I consider myself an eclectic outdoor educator.  As you can see in my resume I have demonstrate proficiency in different field skills including: rockclimbing, backpacking, mountain biking, snow shoeing, sea kayaking, sailing, SCUBA, canoeing and challenge course management.  My academic background is in Biology; which helps me understand and teach about human physiology as it related to wilderness medicine.  Also, I have a Masters degree in Outdoor Pursuits Recreation Administration, which helps me achieve the WMI-NOLS goals due to my understanding of the outdoor pursuits. My native language is Spanish, but also I feel very comfortable with articulating myself in English. I have a doctoral degree in Education, with a concentration in curriculum and instruction from the Interamerican University of Puerto Rico. Also, I have been teaching at the college level for the last ten years in the Interamerican University of Puerto Rico and at Plymouth State University in New Hampshire.  Some of the courses I have taught are in outdoor recreation, wellness, health and the Education department’s Teacher Preparation program.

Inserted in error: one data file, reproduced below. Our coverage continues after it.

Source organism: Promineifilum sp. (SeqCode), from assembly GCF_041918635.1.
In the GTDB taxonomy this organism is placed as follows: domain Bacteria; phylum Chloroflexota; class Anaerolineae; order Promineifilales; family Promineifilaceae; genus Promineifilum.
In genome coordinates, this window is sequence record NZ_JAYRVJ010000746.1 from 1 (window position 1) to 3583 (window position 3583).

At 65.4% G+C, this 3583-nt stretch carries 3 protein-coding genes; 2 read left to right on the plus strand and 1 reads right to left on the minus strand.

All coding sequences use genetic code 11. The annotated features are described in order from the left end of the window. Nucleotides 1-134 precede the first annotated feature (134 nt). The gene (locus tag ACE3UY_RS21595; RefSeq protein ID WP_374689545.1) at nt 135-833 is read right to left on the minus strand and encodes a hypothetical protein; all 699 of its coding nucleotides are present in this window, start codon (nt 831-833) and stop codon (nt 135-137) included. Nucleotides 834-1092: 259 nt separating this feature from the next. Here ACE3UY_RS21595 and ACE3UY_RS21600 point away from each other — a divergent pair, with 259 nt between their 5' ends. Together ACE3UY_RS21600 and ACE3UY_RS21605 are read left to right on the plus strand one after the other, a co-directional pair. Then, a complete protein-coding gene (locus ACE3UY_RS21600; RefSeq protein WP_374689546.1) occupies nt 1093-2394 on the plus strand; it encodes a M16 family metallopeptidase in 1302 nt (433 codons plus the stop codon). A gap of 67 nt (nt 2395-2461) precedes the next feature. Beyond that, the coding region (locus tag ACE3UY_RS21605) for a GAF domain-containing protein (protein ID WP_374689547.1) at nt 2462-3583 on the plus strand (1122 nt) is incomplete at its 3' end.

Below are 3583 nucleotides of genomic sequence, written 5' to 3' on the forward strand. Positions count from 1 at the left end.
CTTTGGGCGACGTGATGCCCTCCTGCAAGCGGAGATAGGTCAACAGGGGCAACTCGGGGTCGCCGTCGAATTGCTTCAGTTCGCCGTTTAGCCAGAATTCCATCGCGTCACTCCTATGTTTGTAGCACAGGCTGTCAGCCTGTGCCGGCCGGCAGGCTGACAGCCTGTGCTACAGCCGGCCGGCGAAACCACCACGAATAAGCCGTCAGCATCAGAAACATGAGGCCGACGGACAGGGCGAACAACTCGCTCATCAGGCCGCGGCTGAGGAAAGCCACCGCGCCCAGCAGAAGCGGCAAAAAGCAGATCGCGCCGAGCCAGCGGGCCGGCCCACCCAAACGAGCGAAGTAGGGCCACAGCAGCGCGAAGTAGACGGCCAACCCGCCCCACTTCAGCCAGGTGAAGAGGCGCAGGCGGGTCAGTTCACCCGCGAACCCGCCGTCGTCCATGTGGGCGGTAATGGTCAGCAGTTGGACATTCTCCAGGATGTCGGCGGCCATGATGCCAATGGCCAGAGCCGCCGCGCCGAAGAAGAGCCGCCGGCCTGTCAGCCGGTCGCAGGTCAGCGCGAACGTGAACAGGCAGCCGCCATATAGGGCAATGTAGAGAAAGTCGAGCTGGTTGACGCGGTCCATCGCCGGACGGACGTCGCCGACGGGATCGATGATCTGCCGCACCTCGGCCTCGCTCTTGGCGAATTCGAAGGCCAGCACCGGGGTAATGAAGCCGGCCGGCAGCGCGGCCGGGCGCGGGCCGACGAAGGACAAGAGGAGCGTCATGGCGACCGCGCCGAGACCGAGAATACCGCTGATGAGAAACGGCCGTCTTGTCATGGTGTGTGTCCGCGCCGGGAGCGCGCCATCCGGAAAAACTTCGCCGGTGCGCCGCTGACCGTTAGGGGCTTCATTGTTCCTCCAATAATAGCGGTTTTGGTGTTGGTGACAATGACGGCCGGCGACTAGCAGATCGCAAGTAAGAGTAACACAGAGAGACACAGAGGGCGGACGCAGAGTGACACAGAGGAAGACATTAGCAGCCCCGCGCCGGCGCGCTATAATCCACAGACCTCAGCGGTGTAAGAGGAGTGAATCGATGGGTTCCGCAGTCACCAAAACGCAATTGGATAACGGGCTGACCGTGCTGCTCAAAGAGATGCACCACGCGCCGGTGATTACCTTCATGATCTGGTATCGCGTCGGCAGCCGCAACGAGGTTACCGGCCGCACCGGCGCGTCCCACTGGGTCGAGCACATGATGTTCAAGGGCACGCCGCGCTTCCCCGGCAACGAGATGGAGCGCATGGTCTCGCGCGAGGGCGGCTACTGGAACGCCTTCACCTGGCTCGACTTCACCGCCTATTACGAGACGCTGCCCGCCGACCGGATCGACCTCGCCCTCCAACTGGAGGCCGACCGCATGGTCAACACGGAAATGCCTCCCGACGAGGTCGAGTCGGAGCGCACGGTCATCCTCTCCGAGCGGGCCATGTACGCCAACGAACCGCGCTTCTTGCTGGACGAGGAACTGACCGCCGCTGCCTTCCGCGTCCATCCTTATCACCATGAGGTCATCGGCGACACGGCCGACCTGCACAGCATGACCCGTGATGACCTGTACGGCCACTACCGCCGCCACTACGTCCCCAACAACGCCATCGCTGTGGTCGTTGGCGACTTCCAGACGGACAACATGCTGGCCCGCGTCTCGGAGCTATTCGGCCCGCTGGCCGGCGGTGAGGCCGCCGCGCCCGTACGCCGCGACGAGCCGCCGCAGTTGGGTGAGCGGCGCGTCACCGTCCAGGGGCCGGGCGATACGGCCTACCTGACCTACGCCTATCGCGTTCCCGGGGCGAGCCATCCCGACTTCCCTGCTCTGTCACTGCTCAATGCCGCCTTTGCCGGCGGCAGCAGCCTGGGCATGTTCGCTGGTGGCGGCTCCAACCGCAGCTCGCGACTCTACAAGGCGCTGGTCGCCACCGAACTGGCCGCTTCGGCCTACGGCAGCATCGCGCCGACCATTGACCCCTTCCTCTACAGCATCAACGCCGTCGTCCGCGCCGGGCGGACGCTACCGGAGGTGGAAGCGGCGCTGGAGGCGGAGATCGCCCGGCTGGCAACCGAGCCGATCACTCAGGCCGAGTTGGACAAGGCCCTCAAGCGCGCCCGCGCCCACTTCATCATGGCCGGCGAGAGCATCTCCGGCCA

Because of my commitment and dedication to both education and outdoor experiences, I have held a variety of positions in well-renowned organizations and institutions. I have worked for different Outward Bound schools for the last several years, delivering adventure education programming and developing new courses like the Caribbean Semester course established in 2004. In addition, for the last three summers I have been working for Dartmouth College Outdoor Programs delivering experiential education programs to the undergraduate and graduate student population in their newly built challenge course.  Last year, I was invited to be part of the AEE National Standards review team.  This volunteer position allows me to serve AEE and to use my expertise in risk management in assessing other programs across the country.   Most recently, I conducted the Thompson Island Outward Bound Annual Safety Review for their environmental program following the Outward Bound USA Safety Standards.